SOURCE: University of Toronto, news release, Dec. 3, 2015
MONDAY, Dec. 7, 2015 (HealthDay News) -- You've dieted and exercised for months, and finally the pounds are falling away. So, when do people start noticing the difference in your face?
Canadian researchers believe they've found out.
"Women and men of average height need to gain or lose about three and a half and four kilograms, or about eight and nine pounds, respectively, for anyone to see it in their face. But they need to lose about twice as much for anyone to find them more attractive," Nicholas Rule, an associate professor and Canada Research Chair in Social Perception and Cognition at the University of Toronto, said in a university news release. "
The face "is a robust indicator of one's health," said Rule. "Increased facial adiposity [fat content] is associated with a compromised immune system, poor cardiovascular function, frequent respiratory infections and mortality. So, even a small decrease can improve one's health."
To determine how much weight people need to lose before they appear more attractive to others, the researchers compiled a collection of photos that featured the faces of men and women in their 20s and 30s. The people in the photos didn't wear any jewelry, their hair was pulled back and they had neutral facial expressions.
Each image was duplicated and altered slightly to create a sequence of photos in which the person appeared to gradually gain weight.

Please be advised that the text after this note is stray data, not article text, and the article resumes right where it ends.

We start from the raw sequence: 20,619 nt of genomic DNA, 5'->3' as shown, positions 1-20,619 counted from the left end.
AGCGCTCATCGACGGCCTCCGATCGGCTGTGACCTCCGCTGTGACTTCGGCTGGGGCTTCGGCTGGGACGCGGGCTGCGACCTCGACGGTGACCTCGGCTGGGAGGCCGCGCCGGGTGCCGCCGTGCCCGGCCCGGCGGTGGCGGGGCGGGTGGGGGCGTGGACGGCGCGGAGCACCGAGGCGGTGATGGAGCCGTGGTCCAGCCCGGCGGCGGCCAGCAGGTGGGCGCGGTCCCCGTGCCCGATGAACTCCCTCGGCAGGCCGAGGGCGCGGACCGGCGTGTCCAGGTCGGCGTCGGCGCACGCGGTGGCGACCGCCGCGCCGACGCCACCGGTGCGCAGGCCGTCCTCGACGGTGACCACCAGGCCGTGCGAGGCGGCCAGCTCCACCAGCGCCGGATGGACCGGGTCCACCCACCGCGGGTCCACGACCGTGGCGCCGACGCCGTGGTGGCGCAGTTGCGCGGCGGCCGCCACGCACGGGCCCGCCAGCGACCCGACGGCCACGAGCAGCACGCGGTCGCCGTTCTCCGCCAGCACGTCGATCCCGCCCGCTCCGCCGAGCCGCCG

The participants compared randomly drawn pairs of faces from each of the sequences and chose the one that looked heavier. Based on their responses, the researchers gauged the weight loss needed before all those dropped pounds become noticeable in a person's face.
Rule's team also found that people needed to lose twice as much weight to be perceived as more attractive by others beyond just "you've lost weight." The average amount of weight loss needed to make the faces in photos more appealing was about 14 pounds for women and 18 pounds for men of average height.
The findings are important because, "when it comes to incentives for weight loss, some people are more motivated to look attractive than to improve their health," study co-author Daniel Re, a postdoctoral fellow at the university, said in the news release.
"The difference between the groups suggests women's facial attractiveness may be more sensitive to changes in weight," she noted. "This just means women attempting to lose weight need to shed slightly fewer pounds than men for people to find them more attractive."
The findings were published recently in the journal Social Psychological and Personality Science.
The U.S. Centers for Disease Control and Prevention provides more information on weight loss.